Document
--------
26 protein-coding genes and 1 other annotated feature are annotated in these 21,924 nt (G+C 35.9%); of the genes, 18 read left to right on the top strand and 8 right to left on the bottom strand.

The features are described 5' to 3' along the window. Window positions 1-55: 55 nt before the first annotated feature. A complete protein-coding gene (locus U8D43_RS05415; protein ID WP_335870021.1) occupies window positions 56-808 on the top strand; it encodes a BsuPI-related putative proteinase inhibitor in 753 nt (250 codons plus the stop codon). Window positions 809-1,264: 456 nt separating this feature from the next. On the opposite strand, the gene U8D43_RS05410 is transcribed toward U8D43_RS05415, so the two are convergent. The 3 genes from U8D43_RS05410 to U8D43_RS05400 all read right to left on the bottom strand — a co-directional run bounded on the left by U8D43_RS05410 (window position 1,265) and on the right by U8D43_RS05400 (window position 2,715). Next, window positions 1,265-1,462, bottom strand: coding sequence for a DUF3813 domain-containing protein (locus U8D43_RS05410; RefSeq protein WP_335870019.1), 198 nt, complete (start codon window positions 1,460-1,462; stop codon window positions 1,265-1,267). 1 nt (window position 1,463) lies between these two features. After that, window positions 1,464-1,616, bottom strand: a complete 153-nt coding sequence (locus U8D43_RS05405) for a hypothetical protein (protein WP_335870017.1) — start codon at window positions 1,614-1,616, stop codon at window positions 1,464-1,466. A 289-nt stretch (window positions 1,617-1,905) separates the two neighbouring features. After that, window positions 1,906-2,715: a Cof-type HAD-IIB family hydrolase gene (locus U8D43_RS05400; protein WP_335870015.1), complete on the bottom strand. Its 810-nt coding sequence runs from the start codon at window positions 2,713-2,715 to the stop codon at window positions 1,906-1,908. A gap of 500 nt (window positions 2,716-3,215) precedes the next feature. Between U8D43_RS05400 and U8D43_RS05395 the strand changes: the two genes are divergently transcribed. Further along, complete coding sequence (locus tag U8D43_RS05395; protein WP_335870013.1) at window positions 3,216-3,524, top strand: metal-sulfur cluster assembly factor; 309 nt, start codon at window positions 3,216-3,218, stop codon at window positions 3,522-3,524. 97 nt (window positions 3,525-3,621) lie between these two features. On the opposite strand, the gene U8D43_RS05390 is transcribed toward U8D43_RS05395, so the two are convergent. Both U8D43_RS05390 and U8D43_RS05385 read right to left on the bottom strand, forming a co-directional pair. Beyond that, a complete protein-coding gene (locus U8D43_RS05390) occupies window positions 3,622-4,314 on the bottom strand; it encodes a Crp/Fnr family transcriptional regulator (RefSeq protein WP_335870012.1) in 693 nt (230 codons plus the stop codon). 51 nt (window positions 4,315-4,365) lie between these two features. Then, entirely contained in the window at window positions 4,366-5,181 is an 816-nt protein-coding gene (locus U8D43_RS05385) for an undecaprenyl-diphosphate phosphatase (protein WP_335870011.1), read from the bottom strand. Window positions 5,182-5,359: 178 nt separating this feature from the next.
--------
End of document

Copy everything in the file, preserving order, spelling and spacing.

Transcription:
26 protein-coding genes and 1 other annotated feature are annotated in these 21,924 nt (G+C 35.9%); of the genes, 18 read left to right on the top strand and 8 right to left on the bottom strand.

The features are described 5' to 3' along the window. Window positions 1-55: 55 nt before the first annotated feature. A complete protein-coding gene (locus U8D43_RS05415; protein ID WP_335870021.1) occupies window positions 56-808 on the top strand; it encodes a BsuPI-related putative proteinase inhibitor in 753 nt (250 codons plus the stop codon). Window positions 809-1,264: 456 nt separating this feature from the next. On the opposite strand, the gene U8D43_RS05410 is transcribed toward U8D43_RS05415, so the two are convergent. The 3 genes from U8D43_RS05410 to U8D43_RS05400 all read right to left on the bottom strand — a co-directional run bounded on the left by U8D43_RS05410 (window position 1,265) and on the right by U8D43_RS05400 (window position 2,715). Next, window positions 1,265-1,462, bottom strand: coding sequence for a DUF3813 domain-containing protein (locus U8D43_RS05410; RefSeq protein WP_335870019.1), 198 nt, complete (start codon window positions 1,460-1,462; stop codon window positions 1,265-1,267). 1 nt (window position 1,463) lies between these two features. After that, window positions 1,464-1,616, bottom strand: a complete 153-nt coding sequence (locus U8D43_RS05405) for a hypothetical protein (protein WP_335870017.1) — start codon at window positions 1,614-1,616, stop codon at window positions 1,464-1,466. A 289-nt stretch (window positions 1,617-1,905) separates the two neighbouring features. After that, window positions 1,906-2,715: a Cof-type HAD-IIB family hydrolase gene (locus U8D43_RS05400; protein WP_335870015.1), complete on the bottom strand. Its 810-nt coding sequence runs from the start codon at window positions 2,713-2,715 to the stop codon at window positions 1,906-1,908. A gap of 500 nt (window positions 2,716-3,215) precedes the next feature. Between U8D43_RS05400 and U8D43_RS05395 the strand changes: the two genes are divergently transcribed. Further along, complete coding sequence (locus tag U8D43_RS05395; protein WP_335870013.1) at window positions 3,216-3,524, top strand: metal-sulfur cluster assembly factor; 309 nt, start codon at window positions 3,216-3,218, stop codon at window positions 3,522-3,524. 97 nt (window positions 3,525-3,621) lie between these two features. On the opposite strand, the gene U8D43_RS05390 is transcribed toward U8D43_RS05395, so the two are convergent. Both U8D43_RS05390 and U8D43_RS05385 read right to left on the bottom strand, forming a co-directional pair. Beyond that, a complete protein-coding gene (locus U8D43_RS05390) occupies window positions 3,622-4,314 on the bottom strand; it encodes a Crp/Fnr family transcriptional regulator (RefSeq protein WP_335870012.1) in 693 nt (230 codons plus the stop codon). 51 nt (window positions 4,315-4,365) lie between these two features. Then, entirely contained in the window at window positions 4,366-5,181 is an 816-nt protein-coding gene (locus U8D43_RS05385) for an undecaprenyl-diphosphate phosphatase (protein WP_335870011.1), read from the bottom strand. Window positions 5,182-5,359: 178 nt separating this feature from the next.